The missing pay and suspicious orders lead Miles to send his own trusted courier find out whats up with his first suspicion falling on the taciturn Duv. He is dismayed to find shortly after sending his courier that Duv has gone missing. During the investigation it is revealed that Duv's daddy was a Komarran terrorist and Duv has been trying to live down that fact his whole life. After seeing that Duv is not the guy stealing his cash Miles sends the Dendarii after the missing Captain.
After a time they are offered a contract to kidnap Miles Vorkosigan. Miles of course finds this amusing and attempts to try for the contract as Naismith. It is there that he is surprised and replaced by a clone of himself.
This part enrages me every time! I can't believe that my boy would fall to such a scheme and yet he always walks straight into the trap. What follows is a detention period where Miles is reunited with Duv, also a prisoner, and the plot is made clear. Duv's daddy has returned and is trying to use clone Miles to take Barrayar down a notch.
The incarceration has some hilarious bits, especially when we find out about Miles' incredible allergy to Fast Penta. Loved that scene. The clone is at first a easily unlikable character, like Duv who we are now reversing our opinion on. He is antagonistic to Miles and threatens harm to the Dendarii and Vorkosigan which is like a shot at your own family.
But after a while we get the picture that the real bad guy here is Duv's dad, who over the years of failed rebellions has become a bit unhinged. The more interactions we see, the more the clone looks like another sad victim in the mad mans schemes.
Miles of course figures out the terrorist plot and is then treated with kid gloves. Eventually his clone comes to meet him face to face. In the conversation Miles gets the upper hand and starts to place the seed of doubt that the clone is actually his brother Mark by Betan law and they should just go home together as family. It doesn't work right away, but the seed is planted.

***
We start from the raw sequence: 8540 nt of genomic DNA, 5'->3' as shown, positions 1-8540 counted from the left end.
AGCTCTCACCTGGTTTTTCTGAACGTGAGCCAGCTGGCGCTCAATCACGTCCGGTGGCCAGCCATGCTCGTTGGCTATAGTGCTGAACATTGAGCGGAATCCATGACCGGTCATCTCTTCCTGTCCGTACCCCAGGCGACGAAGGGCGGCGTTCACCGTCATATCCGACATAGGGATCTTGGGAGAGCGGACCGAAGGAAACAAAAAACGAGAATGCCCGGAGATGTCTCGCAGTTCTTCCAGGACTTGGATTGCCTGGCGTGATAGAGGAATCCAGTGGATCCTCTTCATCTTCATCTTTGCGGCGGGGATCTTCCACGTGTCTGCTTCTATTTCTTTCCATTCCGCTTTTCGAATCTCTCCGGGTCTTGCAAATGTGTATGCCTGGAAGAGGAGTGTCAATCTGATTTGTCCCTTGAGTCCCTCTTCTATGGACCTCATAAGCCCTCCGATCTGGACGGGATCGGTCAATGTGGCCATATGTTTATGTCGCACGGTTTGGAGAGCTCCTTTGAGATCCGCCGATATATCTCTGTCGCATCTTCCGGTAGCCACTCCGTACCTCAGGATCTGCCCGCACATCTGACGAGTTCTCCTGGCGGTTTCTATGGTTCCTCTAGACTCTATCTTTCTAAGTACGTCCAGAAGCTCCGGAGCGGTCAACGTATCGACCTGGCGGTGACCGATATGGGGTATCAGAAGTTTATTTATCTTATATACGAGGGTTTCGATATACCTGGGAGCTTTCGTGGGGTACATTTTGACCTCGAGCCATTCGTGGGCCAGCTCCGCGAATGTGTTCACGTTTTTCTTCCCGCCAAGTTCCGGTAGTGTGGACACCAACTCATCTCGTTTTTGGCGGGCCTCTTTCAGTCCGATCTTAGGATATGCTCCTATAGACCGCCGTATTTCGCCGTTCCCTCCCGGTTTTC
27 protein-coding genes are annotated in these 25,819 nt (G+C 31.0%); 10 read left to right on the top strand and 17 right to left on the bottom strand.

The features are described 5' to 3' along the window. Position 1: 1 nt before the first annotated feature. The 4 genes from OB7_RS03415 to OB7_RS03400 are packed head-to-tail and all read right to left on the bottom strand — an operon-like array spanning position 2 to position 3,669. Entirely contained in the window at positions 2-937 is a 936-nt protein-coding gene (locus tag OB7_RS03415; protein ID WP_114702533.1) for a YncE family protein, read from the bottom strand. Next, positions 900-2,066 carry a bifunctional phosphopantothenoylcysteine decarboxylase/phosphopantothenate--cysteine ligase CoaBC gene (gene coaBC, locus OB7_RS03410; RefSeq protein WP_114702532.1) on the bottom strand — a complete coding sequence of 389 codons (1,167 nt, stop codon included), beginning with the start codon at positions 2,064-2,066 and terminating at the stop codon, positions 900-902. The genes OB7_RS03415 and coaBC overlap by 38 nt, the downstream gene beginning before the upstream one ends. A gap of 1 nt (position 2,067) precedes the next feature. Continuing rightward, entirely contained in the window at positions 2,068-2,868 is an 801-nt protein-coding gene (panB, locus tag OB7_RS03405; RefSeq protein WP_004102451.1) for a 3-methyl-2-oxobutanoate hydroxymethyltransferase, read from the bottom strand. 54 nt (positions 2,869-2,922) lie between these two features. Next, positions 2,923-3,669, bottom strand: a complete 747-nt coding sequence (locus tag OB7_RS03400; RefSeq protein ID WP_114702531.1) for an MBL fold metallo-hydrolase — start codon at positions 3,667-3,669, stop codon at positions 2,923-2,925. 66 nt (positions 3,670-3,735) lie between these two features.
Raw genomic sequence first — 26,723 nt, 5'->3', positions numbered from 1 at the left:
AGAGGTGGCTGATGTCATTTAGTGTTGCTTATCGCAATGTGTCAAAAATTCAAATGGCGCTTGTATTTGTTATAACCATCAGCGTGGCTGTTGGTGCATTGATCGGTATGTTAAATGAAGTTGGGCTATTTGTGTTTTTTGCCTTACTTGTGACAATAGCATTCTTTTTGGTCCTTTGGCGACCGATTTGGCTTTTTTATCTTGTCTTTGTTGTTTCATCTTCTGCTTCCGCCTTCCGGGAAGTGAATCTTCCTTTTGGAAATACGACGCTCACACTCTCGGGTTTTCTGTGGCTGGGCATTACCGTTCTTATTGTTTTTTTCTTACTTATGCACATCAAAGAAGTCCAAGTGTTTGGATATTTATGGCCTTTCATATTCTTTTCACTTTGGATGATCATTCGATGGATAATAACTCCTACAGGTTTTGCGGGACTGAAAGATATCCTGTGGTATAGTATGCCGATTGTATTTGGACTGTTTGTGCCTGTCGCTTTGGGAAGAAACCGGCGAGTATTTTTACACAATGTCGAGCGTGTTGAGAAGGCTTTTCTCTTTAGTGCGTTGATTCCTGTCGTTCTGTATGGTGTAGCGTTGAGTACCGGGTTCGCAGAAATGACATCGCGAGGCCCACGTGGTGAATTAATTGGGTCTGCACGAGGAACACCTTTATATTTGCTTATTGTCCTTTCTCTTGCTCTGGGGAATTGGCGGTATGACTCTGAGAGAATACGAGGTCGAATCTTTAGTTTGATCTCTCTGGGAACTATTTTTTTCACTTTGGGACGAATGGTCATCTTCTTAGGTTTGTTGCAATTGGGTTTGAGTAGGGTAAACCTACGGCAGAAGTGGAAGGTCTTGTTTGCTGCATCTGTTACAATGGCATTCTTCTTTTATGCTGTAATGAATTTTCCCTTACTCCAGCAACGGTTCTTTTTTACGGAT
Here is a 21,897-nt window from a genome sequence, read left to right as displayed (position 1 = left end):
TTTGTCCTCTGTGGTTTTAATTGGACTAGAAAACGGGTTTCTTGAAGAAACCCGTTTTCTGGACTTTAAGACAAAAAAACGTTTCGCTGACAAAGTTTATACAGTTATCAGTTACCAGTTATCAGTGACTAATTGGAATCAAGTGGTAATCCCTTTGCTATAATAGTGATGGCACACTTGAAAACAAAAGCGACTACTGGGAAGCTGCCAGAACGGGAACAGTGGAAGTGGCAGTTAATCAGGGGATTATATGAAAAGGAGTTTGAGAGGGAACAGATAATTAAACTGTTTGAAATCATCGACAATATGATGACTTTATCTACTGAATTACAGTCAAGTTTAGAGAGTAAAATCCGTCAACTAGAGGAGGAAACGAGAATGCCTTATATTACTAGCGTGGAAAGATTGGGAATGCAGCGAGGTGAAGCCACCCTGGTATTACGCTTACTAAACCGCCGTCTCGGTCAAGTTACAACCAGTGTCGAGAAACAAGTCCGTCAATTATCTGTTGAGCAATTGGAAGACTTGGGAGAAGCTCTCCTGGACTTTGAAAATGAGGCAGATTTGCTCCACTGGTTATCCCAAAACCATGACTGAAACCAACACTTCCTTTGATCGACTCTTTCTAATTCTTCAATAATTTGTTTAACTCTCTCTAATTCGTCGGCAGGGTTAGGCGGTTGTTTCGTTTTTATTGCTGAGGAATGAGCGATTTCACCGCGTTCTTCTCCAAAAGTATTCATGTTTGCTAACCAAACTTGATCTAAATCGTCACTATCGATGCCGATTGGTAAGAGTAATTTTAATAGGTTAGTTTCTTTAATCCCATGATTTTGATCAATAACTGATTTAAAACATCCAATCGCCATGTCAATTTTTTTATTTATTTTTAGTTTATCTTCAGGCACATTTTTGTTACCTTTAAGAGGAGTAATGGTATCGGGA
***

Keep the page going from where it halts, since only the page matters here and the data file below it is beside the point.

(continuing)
The incarceration lasts a few days until Miles and Duv are seen as loose ends and just before being disposed of the Dendarii catch up, none the wiser that Miles has been in trouble. Things take another turn as Earth attempts to arrest clone Miles before he can leave to attempt the terrorist plot on Barrayar, as a result of an earlier incident with the Dendarii.
The whole thing ends with a show down, Mark, Galen, Duv and Miles. In the end Galen dies again, Mark is released into the wild with an credit chit and an open door to return as a Vorkosigan, and the Impsec agents are returned mostly unharmed.
Things at the beginning of this book that seemed so important are quickly forgotten by the end and when they are wrapped up the reader is left with an 'Oh yea, forgot I was so worked up about that earlier!' Everything revolved around the secret plot, the missing money, the strange orders, and even the taciturn Duv. At the finish all is resolved, the money is sorted and the Dendarii have new orders for a mission we will never hear another word about.
This was likely my third read through and I still found my self annoyed on Miles behalf, and then annoyed with Miles, Hating Duv and then liking Duv, Hating Mark and then understanding Mark. Always gotta love Ivan! Great story, and plenty of reread value. Love those Vorkosigans! ...more